Certainly it is not commodious and most large people will most certainly not be comfortable here; on the other hand, 13-stoners like me can still be at ease here without your wobbly bits filling up the cup holders or the door pockets.
There is something of a lack of adjustment with the steering column which does not fine-tune for reach, but that is probably the only flaw of any consequence I could find in the car.
All switchgear is easily to hand and the amount of controls they have integrated into the steering wheel has to be seen to be believed, but once you get the hang of it, is incredibly intuitive.
As is the case with most modern cars there is the ubiquitous touchscreen to handle all infotainment requirements — seven inches in this case — as well as a raft of stuff you might not expect. We did try the ‘upper’ specced GT version and here you get things like heated seats — as if your ass wasn’t close enough to the ground — cruise control, adaptive LED lights, a nine-speaker Bose sound system and loads more.
And then you get to the driving experience — and what and experience it is. One of the original attractions of this car was the short-throw gear-change where a mere flick of the wrist had you changing cogs quicker than Lewis Hamilton. It is the same now, only perhaps even more pleasing to live with. The six-speed ’box might be new, but the joy of using it is now even more engaging than before.
The engine is new too and it is also a joy to behold. Smaller than the original four cylinder 1.6 litre petrol unit at 1.5 litres in size, it probably has more guts than ever and although output might seem puny at just 129 bhp, it is here that the joy of the power-to-weight ratio comes into play.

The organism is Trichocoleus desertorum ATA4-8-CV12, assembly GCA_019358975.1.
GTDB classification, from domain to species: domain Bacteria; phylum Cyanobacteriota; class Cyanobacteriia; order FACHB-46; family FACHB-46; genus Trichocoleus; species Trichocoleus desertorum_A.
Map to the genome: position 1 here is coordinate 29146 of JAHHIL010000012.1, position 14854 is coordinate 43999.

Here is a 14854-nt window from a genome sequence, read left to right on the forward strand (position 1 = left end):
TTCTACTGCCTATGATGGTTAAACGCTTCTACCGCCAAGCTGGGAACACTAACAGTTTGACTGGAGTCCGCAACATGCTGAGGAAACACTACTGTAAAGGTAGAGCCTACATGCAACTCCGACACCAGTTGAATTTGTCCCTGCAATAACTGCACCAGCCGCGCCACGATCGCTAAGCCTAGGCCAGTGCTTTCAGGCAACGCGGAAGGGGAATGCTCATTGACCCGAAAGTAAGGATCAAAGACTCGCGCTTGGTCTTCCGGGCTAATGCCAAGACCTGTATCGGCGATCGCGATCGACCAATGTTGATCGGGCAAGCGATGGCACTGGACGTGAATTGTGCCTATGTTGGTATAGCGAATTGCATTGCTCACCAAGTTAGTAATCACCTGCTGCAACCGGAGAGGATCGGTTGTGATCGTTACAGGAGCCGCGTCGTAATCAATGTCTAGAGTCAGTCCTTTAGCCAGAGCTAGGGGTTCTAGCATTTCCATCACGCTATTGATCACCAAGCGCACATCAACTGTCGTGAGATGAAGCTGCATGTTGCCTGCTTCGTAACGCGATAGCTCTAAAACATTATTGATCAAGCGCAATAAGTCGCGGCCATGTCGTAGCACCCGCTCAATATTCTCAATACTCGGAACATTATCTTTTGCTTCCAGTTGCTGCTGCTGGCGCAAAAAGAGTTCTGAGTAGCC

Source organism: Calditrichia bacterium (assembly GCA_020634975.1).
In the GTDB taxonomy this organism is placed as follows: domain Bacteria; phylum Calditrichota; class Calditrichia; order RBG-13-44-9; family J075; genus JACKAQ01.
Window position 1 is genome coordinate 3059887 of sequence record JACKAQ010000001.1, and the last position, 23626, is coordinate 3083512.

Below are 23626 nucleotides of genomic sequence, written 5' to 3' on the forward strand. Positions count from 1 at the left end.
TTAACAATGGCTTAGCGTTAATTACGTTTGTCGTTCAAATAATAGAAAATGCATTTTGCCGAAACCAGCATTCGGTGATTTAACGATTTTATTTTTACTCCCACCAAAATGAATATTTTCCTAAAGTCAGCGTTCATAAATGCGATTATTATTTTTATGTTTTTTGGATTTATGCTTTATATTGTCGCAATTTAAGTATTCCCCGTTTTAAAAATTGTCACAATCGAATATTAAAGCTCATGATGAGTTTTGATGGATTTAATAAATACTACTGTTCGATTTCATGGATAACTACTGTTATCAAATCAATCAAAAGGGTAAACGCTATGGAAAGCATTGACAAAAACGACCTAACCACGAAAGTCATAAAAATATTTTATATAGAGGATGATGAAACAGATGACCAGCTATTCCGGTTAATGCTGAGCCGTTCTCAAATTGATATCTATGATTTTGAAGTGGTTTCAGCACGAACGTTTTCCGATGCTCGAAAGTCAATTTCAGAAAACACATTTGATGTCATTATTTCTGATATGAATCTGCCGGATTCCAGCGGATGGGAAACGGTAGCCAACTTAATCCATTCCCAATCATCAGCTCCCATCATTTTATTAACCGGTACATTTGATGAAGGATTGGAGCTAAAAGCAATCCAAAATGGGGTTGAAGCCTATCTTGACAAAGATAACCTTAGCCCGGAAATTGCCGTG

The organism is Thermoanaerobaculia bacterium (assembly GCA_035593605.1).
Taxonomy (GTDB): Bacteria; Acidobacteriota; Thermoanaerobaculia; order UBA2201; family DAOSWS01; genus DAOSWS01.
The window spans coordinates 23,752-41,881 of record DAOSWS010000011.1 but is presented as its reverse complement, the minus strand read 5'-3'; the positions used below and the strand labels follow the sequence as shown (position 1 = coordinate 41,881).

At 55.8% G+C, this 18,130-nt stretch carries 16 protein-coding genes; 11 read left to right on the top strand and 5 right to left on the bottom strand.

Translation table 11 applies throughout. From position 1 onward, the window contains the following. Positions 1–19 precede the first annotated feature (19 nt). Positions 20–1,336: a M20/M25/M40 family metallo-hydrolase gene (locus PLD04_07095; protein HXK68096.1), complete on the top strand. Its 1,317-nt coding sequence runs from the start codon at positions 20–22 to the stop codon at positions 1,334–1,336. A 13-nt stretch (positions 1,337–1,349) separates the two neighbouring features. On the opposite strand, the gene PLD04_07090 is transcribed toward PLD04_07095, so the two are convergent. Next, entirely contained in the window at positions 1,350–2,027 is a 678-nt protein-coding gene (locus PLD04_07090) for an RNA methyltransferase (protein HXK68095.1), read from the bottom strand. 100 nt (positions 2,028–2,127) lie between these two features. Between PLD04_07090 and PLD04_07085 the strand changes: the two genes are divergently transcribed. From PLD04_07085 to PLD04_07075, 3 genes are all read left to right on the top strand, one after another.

This means that every ounce of power available can be fully mined at all times. It revs sweetly to the 7,500 rpm red line all the time and while the 0-100 kph dash does take a tad over eight seconds, the rest of the time the performance seems more hot hatch than anything else.
Factor in a particularly rorty exhaust and you have a companion which is not only willing and very able, but it sounds great too; not to the point of frightening timid children or old ladies of either sex, but an aural treat nonetheless.
And then you have the joyous handling which is the essence of sportscar. Although it does not have the muscular brutishness of say, an M3, it is every bit as much fun to drive.
Sure it is possible to get the tail end hanging out if you so wish, but in general the manner with which the car grips and the way it displays composure on sweeping, curvy roads, is a joy to behold and a credit to the engineering team behind it.
All that and wind in the hair motoring too — courtesy of one of the easiest manual rag-top roof mechanisms you’ve ever seen — and you’ve got a winning combination of flair, style, performance and handling that you will find anywhere.
Thus the MX-5 is now the great driver’s car it always was — only better.